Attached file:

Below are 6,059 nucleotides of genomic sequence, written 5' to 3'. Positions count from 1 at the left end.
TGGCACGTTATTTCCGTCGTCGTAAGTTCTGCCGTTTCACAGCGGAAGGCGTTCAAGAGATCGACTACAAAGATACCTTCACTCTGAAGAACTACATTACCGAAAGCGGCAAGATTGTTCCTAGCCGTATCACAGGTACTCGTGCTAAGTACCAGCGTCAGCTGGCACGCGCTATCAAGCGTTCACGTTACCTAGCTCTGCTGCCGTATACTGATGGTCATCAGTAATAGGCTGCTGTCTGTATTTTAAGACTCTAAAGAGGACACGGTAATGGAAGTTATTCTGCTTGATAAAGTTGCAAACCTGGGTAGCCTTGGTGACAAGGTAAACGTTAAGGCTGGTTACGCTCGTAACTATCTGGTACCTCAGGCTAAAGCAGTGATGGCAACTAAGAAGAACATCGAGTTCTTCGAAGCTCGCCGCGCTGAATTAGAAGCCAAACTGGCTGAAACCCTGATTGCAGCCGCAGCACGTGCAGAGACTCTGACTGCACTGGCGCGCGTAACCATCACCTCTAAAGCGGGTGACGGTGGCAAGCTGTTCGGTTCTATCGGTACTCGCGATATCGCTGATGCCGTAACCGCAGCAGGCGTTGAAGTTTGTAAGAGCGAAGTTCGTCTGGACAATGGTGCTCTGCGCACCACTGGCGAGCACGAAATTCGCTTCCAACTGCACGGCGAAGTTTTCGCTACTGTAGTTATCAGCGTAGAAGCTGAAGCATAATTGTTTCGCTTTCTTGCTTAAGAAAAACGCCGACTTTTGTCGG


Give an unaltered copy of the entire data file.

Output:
Below are 6,059 nucleotides of genomic sequence, written 5' to 3'. Positions count from 1 at the left end.
TGGCACGTTATTTCCGTCGTCGTAAGTTCTGCCGTTTCACAGCGGAAGGCGTTCAAGAGATCGACTACAAAGATACCTTCACTCTGAAGAACTACATTACCGAAAGCGGCAAGATTGTTCCTAGCCGTATCACAGGTACTCGTGCTAAGTACCAGCGTCAGCTGGCACGCGCTATCAAGCGTTCACGTTACCTAGCTCTGCTGCCGTATACTGATGGTCATCAGTAATAGGCTGCTGTCTGTATTTTAAGACTCTAAAGAGGACACGGTAATGGAAGTTATTCTGCTTGATAAAGTTGCAAACCTGGGTAGCCTTGGTGACAAGGTAAACGTTAAGGCTGGTTACGCTCGTAACTATCTGGTACCTCAGGCTAAAGCAGTGATGGCAACTAAGAAGAACATCGAGTTCTTCGAAGCTCGCCGCGCTGAATTAGAAGCCAAACTGGCTGAAACCCTGATTGCAGCCGCAGCACGTGCAGAGACTCTGACTGCACTGGCGCGCGTAACCATCACCTCTAAAGCGGGTGACGGTGGCAAGCTGTTCGGTTCTATCGGTACTCGCGATATCGCTGATGCCGTAACCGCAGCAGGCGTTGAAGTTTGTAAGAGCGAAGTTCGTCTGGACAATGGTGCTCTGCGCACCACTGGCGAGCACGAAATTCGCTTCCAACTGCACGGCGAAGTTTTCGCTACTGTAGTTATCAGCGTAGAAGCTGAAGCATAATTGTTTCGCTTTCTTGCTTAAGAAAAACGCCGACTTTTGTCGG